A super-tight building envelope requires fresh air flow (video)

A super-tight building envelope requires fresh air flow (video)

With a house that's about 90 percent tighter than a house built to code, fresh air ventilation is vital.

When architect Chris Laumer-Giddens conducted a blower door test on the Proud Green Home at Serenbe before the dry wall was hung, the home was found to 90 percent tighter than a home built to the 2009 Georgia building codes.

The air sealing and insulation techniques and products from Huber, BASF and others, as well as the installation overseen by builder Luis Imery, paid off with a super-tight building envelope.

But that presents other challenges.

To ensure the home has the proper amount of air changes to control moisture and provide a high level of comfort, the home is using an energy-recovery ventilator (ERV) from Zehnder America to supply fresh air.

Here builder Luis Imery gives an overview of the ERV system that will be hidden in the home.

 

An ERV provides a flow of fresh air to the home, and exhausts stale air. During that process, it allows some of the moisture in the more humid air stream (usually the stale air in winter and the fresh air in summer) to be transferred to the air stream, which is dryer.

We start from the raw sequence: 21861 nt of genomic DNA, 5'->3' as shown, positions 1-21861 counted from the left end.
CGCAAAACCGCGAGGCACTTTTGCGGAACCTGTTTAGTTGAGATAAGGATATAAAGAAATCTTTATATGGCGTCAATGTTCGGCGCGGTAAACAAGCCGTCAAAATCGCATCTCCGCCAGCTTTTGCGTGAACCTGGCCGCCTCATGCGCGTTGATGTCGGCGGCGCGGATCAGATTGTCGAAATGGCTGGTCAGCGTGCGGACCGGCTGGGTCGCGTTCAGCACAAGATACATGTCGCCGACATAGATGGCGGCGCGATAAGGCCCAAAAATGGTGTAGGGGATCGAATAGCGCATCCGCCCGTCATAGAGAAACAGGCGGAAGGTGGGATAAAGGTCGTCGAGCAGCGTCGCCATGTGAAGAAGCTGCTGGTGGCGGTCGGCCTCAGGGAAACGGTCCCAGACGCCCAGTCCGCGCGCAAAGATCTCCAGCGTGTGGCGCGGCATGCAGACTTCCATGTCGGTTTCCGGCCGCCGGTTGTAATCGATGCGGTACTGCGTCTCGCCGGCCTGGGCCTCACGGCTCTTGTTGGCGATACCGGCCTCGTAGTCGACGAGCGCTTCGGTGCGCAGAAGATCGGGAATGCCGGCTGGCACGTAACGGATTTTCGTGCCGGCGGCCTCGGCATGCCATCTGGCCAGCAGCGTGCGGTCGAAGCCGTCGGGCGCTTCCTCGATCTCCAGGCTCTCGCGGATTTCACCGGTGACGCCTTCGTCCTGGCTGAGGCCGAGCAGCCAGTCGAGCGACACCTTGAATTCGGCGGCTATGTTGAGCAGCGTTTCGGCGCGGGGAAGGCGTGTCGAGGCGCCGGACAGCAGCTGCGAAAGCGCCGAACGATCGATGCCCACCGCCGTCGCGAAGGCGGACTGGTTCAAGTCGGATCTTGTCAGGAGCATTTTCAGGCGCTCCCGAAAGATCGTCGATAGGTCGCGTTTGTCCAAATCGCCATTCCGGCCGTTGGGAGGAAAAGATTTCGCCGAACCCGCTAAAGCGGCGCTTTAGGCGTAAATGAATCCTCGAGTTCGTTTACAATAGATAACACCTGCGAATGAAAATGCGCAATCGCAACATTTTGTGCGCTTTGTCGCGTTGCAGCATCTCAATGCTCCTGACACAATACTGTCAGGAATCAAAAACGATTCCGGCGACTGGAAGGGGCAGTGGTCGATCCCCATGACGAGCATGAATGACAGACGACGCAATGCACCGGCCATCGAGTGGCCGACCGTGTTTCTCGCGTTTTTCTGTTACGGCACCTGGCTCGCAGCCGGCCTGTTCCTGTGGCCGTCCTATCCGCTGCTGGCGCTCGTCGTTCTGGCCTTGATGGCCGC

The Zehnder ERV is a full-ducted ventilation system that will provide fresh air to the bedroom and exhaust air from the bathrooms and kitchen.

Up to 90 percent of the heat in the extracted air is recovered by the heat exchanger in the unit and used to heat the incoming fresh air.

The Proud Green Home is being built southwest of Atlanta in the sustainable community of Serenbe. It has will be certified EarthCraft House Platinum, ENERGY STAR Version 3.0, EPA Water Sense, and EPA Indoor Air Plus. The home will also produce on-site electricity (photovoltaics), and will be a net-zero home, in other words it will produce as much energy as it uses.

In partnership with Southface Energy Institute, ProudGreenHome.com will monitor the performance of the home after it is completed and occupied in order to provide real-life feedback.

The home is designed to achieve performance ratings in multiple programs including Earth Craft House (Platinum Level), ENERGY STAR (Version 3.0), EPA WaterSense and EPA Indoor Air Plus. These certifications give the owner the assurance that their home is designed and built to the highest standards in home energy efficiency, durability and sustainability.

Watch this video from Zehnder America explaining ERVs:

Read more about the Proud Green Home at Serenbe.


Companies: ProudGreenHome.com, Southface Energy Institute, Kohler, BASF Corporation, Kleendeck, LLC, Serenbe Sustainable Community, LG Squared, Inc., The Imery Group, Benjamin Obdyke, Zehnder America, SmartBIM, Huber Engineered Woods


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